How To Win A House Bidding War
by Mike Holman
There are some hot real estate markets in Canada, namely Toronto and Vancouver. One of the results of a hot market is a tendency for sellers to underprice their houses in order to create a bidding war. This benefits the seller because it speeds up the selling process and they might get an above-market sale price if the bidders get carried away.
Some buyers feel that sellers are behaving inappropriately or even unethically by underpricing their house. My opinion is that buyers have to deal with the real estate environment as it is and need to figure out how compete effectively for a house, rather than worry about ethics or the fact that bidding wars are “not the way it’s supposed to be”.
Asking price is meaningless
The first thing to realize is that the asking price for a deliberately underpriced house is meaningless. Just ignore it, except as a very general guide.
You are “negotiating” against the other bidders, not the seller
Traditional house purchasing negotiation is between one buyer and one seller – the asking price sets the intent of the seller and negotiations start from there.
In a bidding war, the seller may control the process, but they take themselves out of the negotiation process. The auction is between the potential buyers, who don’t directly negotiate against each other, but are competing amongst themselves to buy the house.
A bidding war (intentional or not) effectly removes the relevance of the asking price and allows the bidders to determine the selling price of the house. By pricing the house too low, the sellers might as well set an asking price of zero and let the potential buyers figure out what the house is worth.
On a related note, a friend of mine successfully sold his house recently using the 5-day method which requires the seller to set the “asking” price to 50% of the estimated market value and then let the bidders determine the fair market value.
To compete effectly against your competitors in a house bidding war, the best things you can do are:
- Be able to walk away.
- Know your housing market.
- Ignore the other bidders
Be able to walk away from the house
As I mentioned here in Things to think about when buying a house , don’t fall in love with a house before you own it. There are other houses for sale and if the price goes too high – don’t be the idiot who overpays. Walk away if you have to. Your agent won’t be pleased, since as I wrote about in why you can’t trust your real estate agent when buying a house. at the point when you are bidding for a house, your agent is your enemy – not your friend.
Learn how much houses are worth
Knowing the market means looking at enough houses in your target area and their eventual sale prices (ignore the asking prices) to be able to determine how much a house might sell for.
Consider your appraisal value as the “asking” price for that house and go from there. Ignore the seller’s asking price. Ideally you should determine
beforehand what your upper limit is and stick to it. I’m not sure how realistic that is. If you are in a hot bidding war, I would figure out your upper limit and make that your first bid. If necessary, just do small increases after that, but don’t exceed your upper limit by much.
The two biggest mistakes you can make with a bidding war are:
- Paying more than you can afford. Solving this take discipline.
- Winning the auction by a large margin. This means you overpaid.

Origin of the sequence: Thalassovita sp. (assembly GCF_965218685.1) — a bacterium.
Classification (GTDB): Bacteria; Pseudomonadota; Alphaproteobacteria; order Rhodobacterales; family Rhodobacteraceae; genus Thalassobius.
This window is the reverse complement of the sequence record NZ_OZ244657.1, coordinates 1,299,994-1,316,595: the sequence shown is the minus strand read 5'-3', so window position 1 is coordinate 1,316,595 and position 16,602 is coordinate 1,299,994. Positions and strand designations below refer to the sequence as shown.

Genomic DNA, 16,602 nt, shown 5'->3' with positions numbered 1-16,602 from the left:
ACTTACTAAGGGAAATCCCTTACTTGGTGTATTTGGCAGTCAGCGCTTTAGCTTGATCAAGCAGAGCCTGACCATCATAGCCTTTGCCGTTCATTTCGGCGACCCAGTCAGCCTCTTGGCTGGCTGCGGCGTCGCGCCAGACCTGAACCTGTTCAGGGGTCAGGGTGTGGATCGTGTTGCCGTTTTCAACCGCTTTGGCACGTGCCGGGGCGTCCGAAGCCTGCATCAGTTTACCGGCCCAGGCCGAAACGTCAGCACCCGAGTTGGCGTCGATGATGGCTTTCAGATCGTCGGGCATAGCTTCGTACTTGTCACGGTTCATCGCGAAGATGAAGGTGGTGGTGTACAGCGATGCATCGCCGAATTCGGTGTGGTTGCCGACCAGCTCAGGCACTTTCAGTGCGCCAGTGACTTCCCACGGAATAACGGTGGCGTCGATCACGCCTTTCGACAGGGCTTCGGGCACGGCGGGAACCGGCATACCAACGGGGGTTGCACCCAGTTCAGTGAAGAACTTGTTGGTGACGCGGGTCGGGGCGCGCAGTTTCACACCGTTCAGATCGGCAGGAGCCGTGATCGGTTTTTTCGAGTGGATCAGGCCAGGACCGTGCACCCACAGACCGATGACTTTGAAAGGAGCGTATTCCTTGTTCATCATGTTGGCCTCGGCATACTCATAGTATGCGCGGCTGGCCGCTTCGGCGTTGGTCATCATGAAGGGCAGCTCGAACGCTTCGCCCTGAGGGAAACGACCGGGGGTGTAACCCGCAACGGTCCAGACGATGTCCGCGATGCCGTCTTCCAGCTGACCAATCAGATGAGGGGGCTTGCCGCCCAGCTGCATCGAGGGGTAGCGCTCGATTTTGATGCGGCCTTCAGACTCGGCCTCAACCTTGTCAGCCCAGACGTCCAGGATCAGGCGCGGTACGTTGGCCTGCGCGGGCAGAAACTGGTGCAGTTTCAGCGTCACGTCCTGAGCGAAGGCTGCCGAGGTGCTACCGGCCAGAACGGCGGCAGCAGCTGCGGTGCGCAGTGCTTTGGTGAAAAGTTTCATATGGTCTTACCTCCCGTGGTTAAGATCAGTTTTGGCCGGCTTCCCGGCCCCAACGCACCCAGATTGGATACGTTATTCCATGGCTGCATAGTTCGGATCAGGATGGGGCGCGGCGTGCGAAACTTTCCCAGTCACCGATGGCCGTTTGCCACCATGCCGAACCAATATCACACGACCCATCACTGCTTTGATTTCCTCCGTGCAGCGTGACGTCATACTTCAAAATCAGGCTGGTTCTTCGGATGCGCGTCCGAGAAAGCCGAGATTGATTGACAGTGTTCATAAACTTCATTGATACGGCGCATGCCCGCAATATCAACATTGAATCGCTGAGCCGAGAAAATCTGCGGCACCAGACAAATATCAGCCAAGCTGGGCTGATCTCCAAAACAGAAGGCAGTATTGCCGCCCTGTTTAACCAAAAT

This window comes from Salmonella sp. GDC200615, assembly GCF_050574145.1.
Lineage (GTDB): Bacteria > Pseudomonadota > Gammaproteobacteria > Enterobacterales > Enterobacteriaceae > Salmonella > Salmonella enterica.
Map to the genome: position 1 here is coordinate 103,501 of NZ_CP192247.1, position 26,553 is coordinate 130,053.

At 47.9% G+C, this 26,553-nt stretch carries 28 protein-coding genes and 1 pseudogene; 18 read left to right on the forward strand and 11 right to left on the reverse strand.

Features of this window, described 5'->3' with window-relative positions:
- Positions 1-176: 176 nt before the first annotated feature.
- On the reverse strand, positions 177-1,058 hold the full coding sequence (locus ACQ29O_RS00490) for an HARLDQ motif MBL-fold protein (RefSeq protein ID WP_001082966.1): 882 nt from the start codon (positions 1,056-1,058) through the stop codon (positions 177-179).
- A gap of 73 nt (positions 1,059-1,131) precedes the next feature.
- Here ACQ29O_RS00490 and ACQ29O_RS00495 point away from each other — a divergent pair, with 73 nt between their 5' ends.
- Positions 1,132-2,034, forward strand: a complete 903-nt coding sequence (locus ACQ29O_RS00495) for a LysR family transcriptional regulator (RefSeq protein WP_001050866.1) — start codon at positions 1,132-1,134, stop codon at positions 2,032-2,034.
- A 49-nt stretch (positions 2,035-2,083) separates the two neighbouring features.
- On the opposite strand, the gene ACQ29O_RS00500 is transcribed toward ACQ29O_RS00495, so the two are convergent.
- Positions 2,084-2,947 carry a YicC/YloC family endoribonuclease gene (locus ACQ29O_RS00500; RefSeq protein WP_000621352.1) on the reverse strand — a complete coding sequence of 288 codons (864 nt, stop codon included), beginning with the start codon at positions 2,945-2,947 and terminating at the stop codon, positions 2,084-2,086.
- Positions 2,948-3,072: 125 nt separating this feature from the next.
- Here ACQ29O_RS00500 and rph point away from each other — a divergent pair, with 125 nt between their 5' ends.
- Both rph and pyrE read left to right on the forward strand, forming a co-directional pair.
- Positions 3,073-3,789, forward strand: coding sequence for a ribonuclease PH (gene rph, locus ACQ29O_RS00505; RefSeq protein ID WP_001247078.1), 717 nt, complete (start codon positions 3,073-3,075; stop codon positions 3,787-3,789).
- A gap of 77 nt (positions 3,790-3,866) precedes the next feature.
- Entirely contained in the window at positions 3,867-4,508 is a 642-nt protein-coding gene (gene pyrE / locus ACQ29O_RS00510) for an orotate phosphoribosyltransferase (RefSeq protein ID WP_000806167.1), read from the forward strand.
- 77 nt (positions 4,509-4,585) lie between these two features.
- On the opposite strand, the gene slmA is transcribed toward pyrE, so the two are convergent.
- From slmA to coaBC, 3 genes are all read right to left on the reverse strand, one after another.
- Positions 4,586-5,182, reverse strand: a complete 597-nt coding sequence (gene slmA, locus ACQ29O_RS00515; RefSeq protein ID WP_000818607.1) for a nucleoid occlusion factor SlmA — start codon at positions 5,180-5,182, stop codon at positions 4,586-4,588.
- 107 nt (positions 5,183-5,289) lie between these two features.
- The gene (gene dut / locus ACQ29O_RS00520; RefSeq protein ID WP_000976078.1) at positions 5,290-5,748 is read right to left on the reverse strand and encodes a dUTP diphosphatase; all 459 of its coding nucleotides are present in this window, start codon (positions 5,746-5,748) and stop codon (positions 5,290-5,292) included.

Ignore the other bidders
It can be intimidating to go up against a lot of bidders for a house, but don’t assume that all of them are rational bidders. There were 14 bidders when I sold my first house and I can tell you out of that group – only three were really in the running. There was another group of about four that had reasonable bids, but not good enough. The remaining seven bidders were all under market. The house was very comparable to a few recent sales and any good agent should have known that those bids were a waste of time. Ironically, one of the lowest bids was from a real estate agent.
Some bidders are irrational on the other extreme – they will pay whatever it takes to get a house. Whatever you do, don’t be this person and don’t compete against them. There aren’t a lot of fools with a lot of money (for obvious reasons), so rest assured that if you are bidding against one of these crazies – just move on to the next house if things go too far past your limit.
I’ve heard friends claim “I’ll never get into a bidding war “. This doesn’t make sense to me. It doesn’t matter if a $500,000 house has an asking price of $450,000 or $550,000 – it’s still a $500,000 house and the asking price is wrong. In either case, just ignore the posted price and proceed with a proper bid.
You can remove the auction element of the buying process by knowing how much the house is worth and just bidding that amount. If the bid isn’t accepted, move on. If you lose out on a lot of houses, clearly your appraisal method needs some revising.
My wife and I were involved in a bidding war when we purchased our current house. Because of the research I had done, it was clear that the market value of the house was about 8% above the asking price. We bid that amount and bought the house. Now, to be clear, we didn’t ‘win’ the auction because of my research, but knowing the true house value allowed us to make a rational offer and not feel like we were overpaying.
Interestingly enough, the seller turned down a higher offer because that bidder wanted to knock down the house. We were planning to fix it up (it was a wreck) and since the seller had grown up in the house, he took our offer instead.
To sum things up…
The winner of a house auction is not necessarily the person who buys the house.
More real estate buying resourcesSource: www.moneysmartsblog.com